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Radio Sheffield's 40th Birthday

You are in: South Yorkshire > Radio Sheffield's 40th Birthday > The Changing Face of South Yorkshire: Films

Jimmy Kemp in Threads

Jimmy Kemp in Threads

The Changing Face of South Yorkshire: Films

We're looking at how South Yorkshire has changed in the past four decades, and this time it's films. Toby Foster talked to Tony Earnshaw from the National Media Museum in Bradford...

Toby Foster Bigger at Breakfast, Friday 12 October 2007

There's been Kes (1969), Threads (1984), Brassed Off (1996), the most lucrative film for South Yorkshire The Full Monty (1997) and of course independent films like This is England (2006).

Kes (1969)

Kes (1969)

And over the past 15 years in particular there's been a massive resurgence of movies in South Yorkshire.

"Thanks to Screen Yorkshire (formerly Yorkshire Screen Commission) the area has attracted lots of film crews", says Tony Earnshaw who is Head of Film Programming at Bradford Media Museum, as well as directing the annual Bradford Film Festival.

"We're a particularly attractive area because of the locations - from rolling moorland to (almost) mountains, Wuthering Heights style landscapes, and urban grit - we've got them all."

And Tony points out that lots of other films have been shot in South Yorkshire - in part if not in whole:

"Quite often you might be watching the screen and think, 'I recognise that location' even if the film is set primarily in the south, in Scotland or Ireland or elsewhere. Suddenly you'll see Doncaster, Rotherham, Sheffield..."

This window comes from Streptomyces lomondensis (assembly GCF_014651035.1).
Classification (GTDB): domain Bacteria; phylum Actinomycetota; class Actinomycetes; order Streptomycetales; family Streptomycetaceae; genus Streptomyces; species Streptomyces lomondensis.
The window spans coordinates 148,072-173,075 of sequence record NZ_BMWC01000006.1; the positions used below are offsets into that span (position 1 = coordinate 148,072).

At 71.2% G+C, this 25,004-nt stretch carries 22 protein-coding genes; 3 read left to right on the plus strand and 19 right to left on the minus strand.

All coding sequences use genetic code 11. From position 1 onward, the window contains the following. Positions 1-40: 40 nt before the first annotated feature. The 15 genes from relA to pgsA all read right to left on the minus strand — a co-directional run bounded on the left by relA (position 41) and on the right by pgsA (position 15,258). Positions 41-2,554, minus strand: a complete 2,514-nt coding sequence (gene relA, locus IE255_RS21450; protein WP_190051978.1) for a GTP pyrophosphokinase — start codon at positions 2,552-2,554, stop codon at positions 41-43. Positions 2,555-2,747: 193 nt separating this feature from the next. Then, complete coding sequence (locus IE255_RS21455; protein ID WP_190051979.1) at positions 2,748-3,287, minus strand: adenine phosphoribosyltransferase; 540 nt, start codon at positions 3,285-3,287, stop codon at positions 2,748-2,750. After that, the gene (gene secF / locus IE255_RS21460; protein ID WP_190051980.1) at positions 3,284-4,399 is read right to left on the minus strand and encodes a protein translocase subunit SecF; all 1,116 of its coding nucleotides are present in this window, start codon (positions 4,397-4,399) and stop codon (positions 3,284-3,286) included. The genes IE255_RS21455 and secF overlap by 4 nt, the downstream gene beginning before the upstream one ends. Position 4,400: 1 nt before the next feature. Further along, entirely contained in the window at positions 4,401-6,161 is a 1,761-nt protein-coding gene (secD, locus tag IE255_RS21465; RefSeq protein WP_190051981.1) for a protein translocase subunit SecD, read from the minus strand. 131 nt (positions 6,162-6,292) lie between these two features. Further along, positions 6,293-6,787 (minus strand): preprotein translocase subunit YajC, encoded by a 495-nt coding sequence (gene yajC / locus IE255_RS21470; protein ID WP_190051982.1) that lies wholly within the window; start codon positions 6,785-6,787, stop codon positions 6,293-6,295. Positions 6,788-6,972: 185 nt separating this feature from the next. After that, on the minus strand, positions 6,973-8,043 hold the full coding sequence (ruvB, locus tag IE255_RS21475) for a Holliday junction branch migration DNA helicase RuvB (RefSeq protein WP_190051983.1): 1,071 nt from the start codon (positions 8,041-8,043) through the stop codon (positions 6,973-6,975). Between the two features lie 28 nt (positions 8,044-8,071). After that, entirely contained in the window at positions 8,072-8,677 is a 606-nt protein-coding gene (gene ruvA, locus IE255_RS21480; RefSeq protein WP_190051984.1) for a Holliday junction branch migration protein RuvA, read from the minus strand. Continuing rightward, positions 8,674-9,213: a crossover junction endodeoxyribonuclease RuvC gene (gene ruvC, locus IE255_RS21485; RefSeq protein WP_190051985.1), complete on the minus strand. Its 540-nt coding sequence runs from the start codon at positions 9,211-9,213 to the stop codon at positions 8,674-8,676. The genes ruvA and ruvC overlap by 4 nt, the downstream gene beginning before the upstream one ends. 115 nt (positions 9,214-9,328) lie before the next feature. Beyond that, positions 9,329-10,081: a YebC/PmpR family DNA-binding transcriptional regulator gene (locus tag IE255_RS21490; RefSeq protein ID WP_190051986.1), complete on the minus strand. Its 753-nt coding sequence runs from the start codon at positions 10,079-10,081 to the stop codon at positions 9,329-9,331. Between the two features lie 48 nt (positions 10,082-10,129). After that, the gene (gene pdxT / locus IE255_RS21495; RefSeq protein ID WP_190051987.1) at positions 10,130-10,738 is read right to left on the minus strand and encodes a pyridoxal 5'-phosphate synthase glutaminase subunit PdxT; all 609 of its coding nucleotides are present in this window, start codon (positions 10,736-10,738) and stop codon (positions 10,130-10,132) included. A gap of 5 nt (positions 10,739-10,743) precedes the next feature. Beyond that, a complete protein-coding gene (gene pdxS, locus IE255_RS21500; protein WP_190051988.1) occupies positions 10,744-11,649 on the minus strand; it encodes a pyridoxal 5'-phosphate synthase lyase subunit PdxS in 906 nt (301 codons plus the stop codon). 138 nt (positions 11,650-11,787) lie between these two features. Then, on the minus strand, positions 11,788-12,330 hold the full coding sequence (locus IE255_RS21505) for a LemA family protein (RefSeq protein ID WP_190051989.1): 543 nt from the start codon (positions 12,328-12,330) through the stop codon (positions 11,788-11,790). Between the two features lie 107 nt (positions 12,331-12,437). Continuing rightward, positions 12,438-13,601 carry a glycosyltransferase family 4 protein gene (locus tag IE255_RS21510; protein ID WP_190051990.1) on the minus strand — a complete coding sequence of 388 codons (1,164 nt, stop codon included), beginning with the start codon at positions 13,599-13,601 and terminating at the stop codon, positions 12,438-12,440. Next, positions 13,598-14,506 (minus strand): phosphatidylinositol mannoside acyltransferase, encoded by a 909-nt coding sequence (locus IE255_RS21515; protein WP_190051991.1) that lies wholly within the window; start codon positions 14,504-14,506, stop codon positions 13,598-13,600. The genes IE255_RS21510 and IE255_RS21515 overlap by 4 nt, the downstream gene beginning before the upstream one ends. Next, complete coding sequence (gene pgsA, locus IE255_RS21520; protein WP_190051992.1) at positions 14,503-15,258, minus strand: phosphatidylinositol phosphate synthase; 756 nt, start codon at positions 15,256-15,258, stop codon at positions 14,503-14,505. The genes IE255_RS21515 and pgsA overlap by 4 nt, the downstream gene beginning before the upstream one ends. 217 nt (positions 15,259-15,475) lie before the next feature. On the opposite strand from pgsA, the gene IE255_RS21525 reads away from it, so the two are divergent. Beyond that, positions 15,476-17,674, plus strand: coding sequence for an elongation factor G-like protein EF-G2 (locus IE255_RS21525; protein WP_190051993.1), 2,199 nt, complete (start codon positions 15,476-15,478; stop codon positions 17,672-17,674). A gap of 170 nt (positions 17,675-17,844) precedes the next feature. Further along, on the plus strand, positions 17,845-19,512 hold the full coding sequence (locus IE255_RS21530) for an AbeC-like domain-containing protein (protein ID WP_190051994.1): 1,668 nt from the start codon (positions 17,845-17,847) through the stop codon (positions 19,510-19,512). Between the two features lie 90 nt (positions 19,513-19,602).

Chatsworth has been used for several period films, in fact extras have recently been auditioned for a new film about the Duchess of Devonshire. Several little-known 1960s action movies were shot in South Yorkshire too - and Tony points out that there are plenty of films which have never made it out of the distributor's warehouse:

Image taken from The Full Monty (c)

Scene from The Full Monty

"One of my favourite films is Solo Shuttle, shot here in 1997. There were various problems with financing and distribution which meant it didn't get released.

"I saw if for the first time this year and I'd be surprised if anyone's ever even seen it - there are lots of examples like that - films so obscure that they never made it off the shelf.

"The British film industry over the past few years has become renowned for making tight concise little projects and budgets - not blockbusters. It's massively unlikely that you'd get huge blockbusters in this country and especially in this region because the money isn't there."

Members of the This Is England cast

Skins in This Is England

But there are successful independent film companies such as Warp in Sheffield who made the very popular 2006 film This is England.

According to Tony Earnshaw, it's films like this that the British film industry should be concentrating on: "homegrown, quality dramas like This is England. But beware of "quirky British comedies" which are stuck in distributor's warehouses somewhere!"

:: Tony is currently writing a book about movies made in Yorkshire and is looking for people who have worked as extras on films based here. If this is you, contact the BBC Radio Sheffield Action Desk: 0114 267 5444.

last updated: 12/10/07

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